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Northern Eurasian Wetlands and t

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					 Overview: Diagnosis and prognosis of effects of
changes in lake and wetland extent on the regional
      carbon balance of northern Eurasia




                    Ted Bohn
      Princeton Workshop, December 4-6, 2006
                           Outline
• Project Details
• Motivation
   – Carbon, Water, and
     Climate
   – High-latitude Wetlands
   – Lakes
• Science Questions
• Strategies
   – Modeling
   – Remote Sensing
   – Validation: In-Situ Data
• Preliminary Results
• Future Work
                                     (Freeman et al., 2001)
                              Project Details
Part of Northern Eurasia Earth Science Partnership Initiative (NEESPI)

Personnel:
• PI:
     –   Dennis Lettenmaier (University of Washington, Seattle, WA, USA)
•   Co-PIs:
     –   Kyle MacDonald (NASA/JPL, Pasadena, CA, USA)
     –   Laura Bowling (Purdue University, Lafayette, IN, USA)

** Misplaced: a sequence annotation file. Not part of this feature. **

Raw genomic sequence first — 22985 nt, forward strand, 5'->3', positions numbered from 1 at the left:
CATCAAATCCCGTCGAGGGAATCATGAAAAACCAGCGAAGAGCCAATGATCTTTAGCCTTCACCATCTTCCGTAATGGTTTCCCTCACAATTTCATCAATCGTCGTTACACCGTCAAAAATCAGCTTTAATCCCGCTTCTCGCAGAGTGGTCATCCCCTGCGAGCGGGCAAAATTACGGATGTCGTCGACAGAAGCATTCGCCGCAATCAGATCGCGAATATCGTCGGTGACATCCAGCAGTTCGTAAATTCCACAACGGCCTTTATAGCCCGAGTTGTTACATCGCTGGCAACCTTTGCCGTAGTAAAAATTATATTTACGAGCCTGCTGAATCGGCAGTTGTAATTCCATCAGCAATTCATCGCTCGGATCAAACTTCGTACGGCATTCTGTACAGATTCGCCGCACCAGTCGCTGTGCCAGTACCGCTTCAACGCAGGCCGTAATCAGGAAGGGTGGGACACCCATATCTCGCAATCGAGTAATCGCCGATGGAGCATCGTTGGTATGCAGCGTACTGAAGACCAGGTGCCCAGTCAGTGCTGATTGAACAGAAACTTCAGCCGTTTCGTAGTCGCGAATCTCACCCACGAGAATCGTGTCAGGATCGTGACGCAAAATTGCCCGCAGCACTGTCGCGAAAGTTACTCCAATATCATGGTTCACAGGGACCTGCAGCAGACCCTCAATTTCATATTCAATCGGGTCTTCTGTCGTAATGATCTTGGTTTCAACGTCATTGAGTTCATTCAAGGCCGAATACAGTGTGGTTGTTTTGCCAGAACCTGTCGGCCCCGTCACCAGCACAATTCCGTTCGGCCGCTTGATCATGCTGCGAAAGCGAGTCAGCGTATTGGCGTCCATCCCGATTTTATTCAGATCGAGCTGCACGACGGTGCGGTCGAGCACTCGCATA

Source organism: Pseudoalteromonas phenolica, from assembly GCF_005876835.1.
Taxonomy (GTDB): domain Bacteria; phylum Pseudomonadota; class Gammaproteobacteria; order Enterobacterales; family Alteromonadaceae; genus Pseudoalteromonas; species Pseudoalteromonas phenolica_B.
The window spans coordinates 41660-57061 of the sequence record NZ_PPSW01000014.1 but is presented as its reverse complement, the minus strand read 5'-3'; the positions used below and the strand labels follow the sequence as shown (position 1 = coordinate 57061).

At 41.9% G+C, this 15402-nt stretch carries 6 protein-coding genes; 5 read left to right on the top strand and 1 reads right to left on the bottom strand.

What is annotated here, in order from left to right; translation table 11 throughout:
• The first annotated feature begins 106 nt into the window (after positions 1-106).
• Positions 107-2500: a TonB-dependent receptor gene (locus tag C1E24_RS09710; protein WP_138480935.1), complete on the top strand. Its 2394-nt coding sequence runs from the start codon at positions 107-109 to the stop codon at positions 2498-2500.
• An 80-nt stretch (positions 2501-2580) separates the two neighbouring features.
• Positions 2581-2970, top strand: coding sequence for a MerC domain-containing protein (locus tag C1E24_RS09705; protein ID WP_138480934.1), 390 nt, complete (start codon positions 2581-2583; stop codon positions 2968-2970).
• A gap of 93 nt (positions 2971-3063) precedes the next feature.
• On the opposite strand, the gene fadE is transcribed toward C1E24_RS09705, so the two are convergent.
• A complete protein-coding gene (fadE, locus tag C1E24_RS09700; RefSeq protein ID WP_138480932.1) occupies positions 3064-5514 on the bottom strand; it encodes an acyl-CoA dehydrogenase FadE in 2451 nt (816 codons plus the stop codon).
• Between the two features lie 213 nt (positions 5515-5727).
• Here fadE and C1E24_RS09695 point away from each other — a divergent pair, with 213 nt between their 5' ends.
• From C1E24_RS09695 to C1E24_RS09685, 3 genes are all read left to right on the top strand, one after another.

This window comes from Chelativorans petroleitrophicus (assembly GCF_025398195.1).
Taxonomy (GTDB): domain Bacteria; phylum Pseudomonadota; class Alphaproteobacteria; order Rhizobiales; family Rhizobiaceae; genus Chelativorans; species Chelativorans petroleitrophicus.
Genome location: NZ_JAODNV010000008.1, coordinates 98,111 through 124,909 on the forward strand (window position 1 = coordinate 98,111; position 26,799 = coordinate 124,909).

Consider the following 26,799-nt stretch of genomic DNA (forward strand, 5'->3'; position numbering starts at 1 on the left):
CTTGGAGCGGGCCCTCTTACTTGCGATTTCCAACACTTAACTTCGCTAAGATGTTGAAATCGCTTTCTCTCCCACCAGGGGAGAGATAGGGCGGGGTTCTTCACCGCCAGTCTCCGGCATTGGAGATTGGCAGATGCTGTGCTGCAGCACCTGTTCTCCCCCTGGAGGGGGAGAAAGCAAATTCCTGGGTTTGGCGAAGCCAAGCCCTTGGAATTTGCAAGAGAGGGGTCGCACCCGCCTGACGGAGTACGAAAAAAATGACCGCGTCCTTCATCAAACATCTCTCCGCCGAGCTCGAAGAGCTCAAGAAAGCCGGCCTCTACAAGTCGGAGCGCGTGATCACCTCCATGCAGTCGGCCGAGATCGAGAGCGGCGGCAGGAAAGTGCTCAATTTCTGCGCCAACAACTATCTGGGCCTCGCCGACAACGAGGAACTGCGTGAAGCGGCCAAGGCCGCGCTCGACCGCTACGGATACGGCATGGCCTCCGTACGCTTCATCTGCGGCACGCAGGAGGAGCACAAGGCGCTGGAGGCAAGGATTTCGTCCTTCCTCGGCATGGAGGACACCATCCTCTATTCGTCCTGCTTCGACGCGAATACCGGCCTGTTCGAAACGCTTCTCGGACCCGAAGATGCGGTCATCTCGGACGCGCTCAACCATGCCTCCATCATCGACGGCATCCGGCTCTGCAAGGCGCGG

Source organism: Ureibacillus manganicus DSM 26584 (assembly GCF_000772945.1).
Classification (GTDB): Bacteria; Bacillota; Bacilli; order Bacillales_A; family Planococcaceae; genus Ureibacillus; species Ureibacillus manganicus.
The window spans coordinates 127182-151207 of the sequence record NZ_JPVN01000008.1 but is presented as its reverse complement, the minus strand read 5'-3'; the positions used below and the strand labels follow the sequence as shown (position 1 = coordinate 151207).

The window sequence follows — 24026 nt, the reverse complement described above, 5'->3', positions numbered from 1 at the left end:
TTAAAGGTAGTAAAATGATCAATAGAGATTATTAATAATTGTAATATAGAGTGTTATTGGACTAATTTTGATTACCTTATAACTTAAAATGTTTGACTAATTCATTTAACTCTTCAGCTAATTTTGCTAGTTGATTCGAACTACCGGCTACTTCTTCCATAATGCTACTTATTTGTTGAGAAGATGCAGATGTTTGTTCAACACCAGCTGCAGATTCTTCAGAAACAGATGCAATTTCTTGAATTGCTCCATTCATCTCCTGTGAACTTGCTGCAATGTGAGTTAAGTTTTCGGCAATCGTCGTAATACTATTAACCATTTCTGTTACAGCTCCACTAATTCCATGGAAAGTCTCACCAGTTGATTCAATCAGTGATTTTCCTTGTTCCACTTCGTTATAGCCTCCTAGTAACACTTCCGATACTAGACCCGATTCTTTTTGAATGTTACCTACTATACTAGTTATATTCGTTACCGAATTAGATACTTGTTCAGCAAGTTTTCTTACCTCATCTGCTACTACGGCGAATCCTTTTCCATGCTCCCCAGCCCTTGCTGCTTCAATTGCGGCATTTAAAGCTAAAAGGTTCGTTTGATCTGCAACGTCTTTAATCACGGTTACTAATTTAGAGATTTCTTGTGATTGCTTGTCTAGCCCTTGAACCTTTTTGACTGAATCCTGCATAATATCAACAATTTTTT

•   Collaborators:
     –   Gianfranco De Grandi (EU Joint Research Centre, Ispra, Italy)
     –   Reiner Schnur (Max Planck Institut fur Meteorologie, Hamburg, Germany)
     –   Nina Speranskaya and Kirill V. Tsytsenko (State Hydrological Institute, Russia)
     –   Daniil Kozlov and Yury N. Bochkarev (Moscow State University)
     –   Martin Heimann (Max Planck Institut fur Biogeochemie, Jena, Germany)
     –   Ted Bohn (University of Washington, Seattle, WA, USA)
     –   Erika Podest (NASA/JPL, Pasadena, CA, USA)
     –   Ronny Schroeder (NASA/JPL, Pasadena, CA, USA)
     –   KrishnaVeni Sathulur (Purdue University, Lafayette, IN, USA)
             NEESPI Region




         Wetlands
Forest




Crops               Grass/Shrub/Tundra
   Carbon, Water, and Climate
                         • Human impact since 1750
                             – Emissions of 460-480 Gt C (as
                               CO2)